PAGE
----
Cybersecurity is a big issue at this year's Munich Security Conference. Security expert Michael Chertoff is demanding global rules for cyberspace.
Deutsche Welle: Mr. Chertoff, cyberspace is a space without borders, but now, a new Global Commission on the Stability of Cyberspace is set to be launched and you are slated to be a commissioner. The challenge seems big, the challenge seems urgent. Cyber security is a big topic at this year's Munich Security Conference. What can this global commission achieve realistically?
Michael Chertoff: I liken the internet a little bit to the high seas. Everybody uses it but it is not necessarily within any countries boundaries. So over a period of time we developed a body of maritime law that governs free passage - what you are allowed to do and what you are not allowed to do on the high seas. Sometimes there is controversy and sometimes the rules get broken. But the fact that we have rules makes it possible for everybody to use the oceans. And I think we could do the same in cyberspace. We can at least in some areas reach agreement that there should be some limits to what is done offensively or what is done defensively in cyberspace. It is not going to solve every problem and it won't be perfectly enforceable. But if we begin with some common interest, then I think first if we can reach some agreements we can build trust and we can at least begin to reduce some of the challenges to using the internet and the trust in the internet which otherwise I think can be a problem.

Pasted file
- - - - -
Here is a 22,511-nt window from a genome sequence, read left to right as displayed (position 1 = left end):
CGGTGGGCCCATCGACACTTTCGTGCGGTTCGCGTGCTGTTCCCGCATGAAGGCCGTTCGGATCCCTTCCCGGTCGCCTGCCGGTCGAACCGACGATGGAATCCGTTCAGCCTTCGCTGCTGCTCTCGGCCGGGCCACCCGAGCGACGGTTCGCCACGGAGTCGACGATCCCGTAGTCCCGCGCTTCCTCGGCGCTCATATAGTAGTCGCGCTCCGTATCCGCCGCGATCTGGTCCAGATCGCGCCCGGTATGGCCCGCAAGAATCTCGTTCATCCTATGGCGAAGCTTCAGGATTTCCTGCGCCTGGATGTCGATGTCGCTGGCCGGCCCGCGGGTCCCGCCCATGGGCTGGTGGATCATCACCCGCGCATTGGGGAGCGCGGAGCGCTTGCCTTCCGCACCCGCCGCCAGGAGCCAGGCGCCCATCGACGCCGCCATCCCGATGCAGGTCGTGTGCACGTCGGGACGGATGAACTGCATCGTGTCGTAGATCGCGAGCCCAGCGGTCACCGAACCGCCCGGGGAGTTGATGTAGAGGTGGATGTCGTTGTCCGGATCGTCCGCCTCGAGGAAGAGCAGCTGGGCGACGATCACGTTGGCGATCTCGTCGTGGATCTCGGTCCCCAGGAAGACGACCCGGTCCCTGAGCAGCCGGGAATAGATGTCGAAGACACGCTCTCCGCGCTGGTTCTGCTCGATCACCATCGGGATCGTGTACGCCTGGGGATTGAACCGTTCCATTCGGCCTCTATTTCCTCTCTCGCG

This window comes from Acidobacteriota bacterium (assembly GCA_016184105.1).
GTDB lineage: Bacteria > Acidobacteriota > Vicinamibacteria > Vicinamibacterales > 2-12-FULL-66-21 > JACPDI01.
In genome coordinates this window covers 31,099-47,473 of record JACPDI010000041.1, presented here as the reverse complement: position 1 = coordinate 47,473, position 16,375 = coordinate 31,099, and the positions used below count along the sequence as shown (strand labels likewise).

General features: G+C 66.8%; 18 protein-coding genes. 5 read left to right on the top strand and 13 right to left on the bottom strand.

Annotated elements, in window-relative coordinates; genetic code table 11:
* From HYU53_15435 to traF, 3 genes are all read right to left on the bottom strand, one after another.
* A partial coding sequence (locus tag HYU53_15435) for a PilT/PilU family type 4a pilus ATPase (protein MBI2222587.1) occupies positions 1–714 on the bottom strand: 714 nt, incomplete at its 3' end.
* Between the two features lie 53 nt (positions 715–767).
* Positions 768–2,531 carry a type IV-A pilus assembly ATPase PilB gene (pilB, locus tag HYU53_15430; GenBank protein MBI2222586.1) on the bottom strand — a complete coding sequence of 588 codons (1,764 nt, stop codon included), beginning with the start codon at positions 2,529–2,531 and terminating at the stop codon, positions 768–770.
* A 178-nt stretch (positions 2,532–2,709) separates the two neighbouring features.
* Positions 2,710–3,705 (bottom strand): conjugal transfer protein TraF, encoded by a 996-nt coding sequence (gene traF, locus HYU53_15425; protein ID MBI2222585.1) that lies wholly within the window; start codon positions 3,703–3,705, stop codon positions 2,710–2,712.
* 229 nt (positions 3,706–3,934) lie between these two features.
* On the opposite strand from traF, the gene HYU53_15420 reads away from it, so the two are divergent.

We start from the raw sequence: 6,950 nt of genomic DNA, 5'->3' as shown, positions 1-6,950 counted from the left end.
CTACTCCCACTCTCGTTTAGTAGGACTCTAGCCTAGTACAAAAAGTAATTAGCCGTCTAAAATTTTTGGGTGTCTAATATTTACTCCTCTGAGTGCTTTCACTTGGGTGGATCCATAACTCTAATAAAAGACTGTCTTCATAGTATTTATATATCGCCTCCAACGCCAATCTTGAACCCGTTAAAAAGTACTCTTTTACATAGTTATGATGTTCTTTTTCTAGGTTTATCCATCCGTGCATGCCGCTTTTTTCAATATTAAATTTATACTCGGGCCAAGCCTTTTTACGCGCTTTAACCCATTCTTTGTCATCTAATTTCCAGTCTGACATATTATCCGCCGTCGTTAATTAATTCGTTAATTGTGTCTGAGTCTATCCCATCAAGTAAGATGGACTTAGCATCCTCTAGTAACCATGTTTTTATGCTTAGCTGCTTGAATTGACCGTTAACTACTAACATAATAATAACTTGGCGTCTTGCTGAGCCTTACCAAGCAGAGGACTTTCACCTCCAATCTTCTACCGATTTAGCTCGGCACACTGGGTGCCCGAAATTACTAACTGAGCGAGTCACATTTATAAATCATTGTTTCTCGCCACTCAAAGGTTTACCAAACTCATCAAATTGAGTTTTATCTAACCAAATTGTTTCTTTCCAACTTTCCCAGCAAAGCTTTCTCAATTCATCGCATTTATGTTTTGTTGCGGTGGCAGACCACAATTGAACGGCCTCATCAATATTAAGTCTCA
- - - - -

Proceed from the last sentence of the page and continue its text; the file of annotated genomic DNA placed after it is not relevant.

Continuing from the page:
One of the big problems when it comes to enforcing norms in cyberspace is that it is a problem of attributing cause or blame. It is very difficult to pin down a violator and to find a smoking gun.
Attribution is difficult, and one of the things that makes it more challenging to enforce the rules is that, with respect to cyberspace as with nuclear proliferation, it is precisely that the capabilities are wide and distributed. It is easy to masquerade as somebody else. And, in fact, one of the norms that perhaps we ought to have is an obligation to identify oneself.
That being said, there are ways to attribute. It may not be as straightforward as watching where a missile might have been launched, but there are tools you can use to actually track back who launched an attack. So, while it won't be a perfect situation, I do think there is enough capability. I think that we could call out somebody who persistently violates the norms - often, frankly, because you see the effects of what they do in terms of how it benefits the perpetrator.
What are the next steps after the launch of the commission?
First, we will have a broad representation from countries around the world. And we hopefully have representatives coming on board from China and Russia, as well as obviously the West and Africa and South America. I think we then want to define clearly what we want to achieve - at least in the short term and then in the medium term - and put together a plan to begin to develop some output and some results relatively quickly. Then, we can begin to socialize the recommendations with governments around the world. There are some areas where I think you could reach a pretty broad consensus because everybody benefits from having a clear understanding of the rules of the road.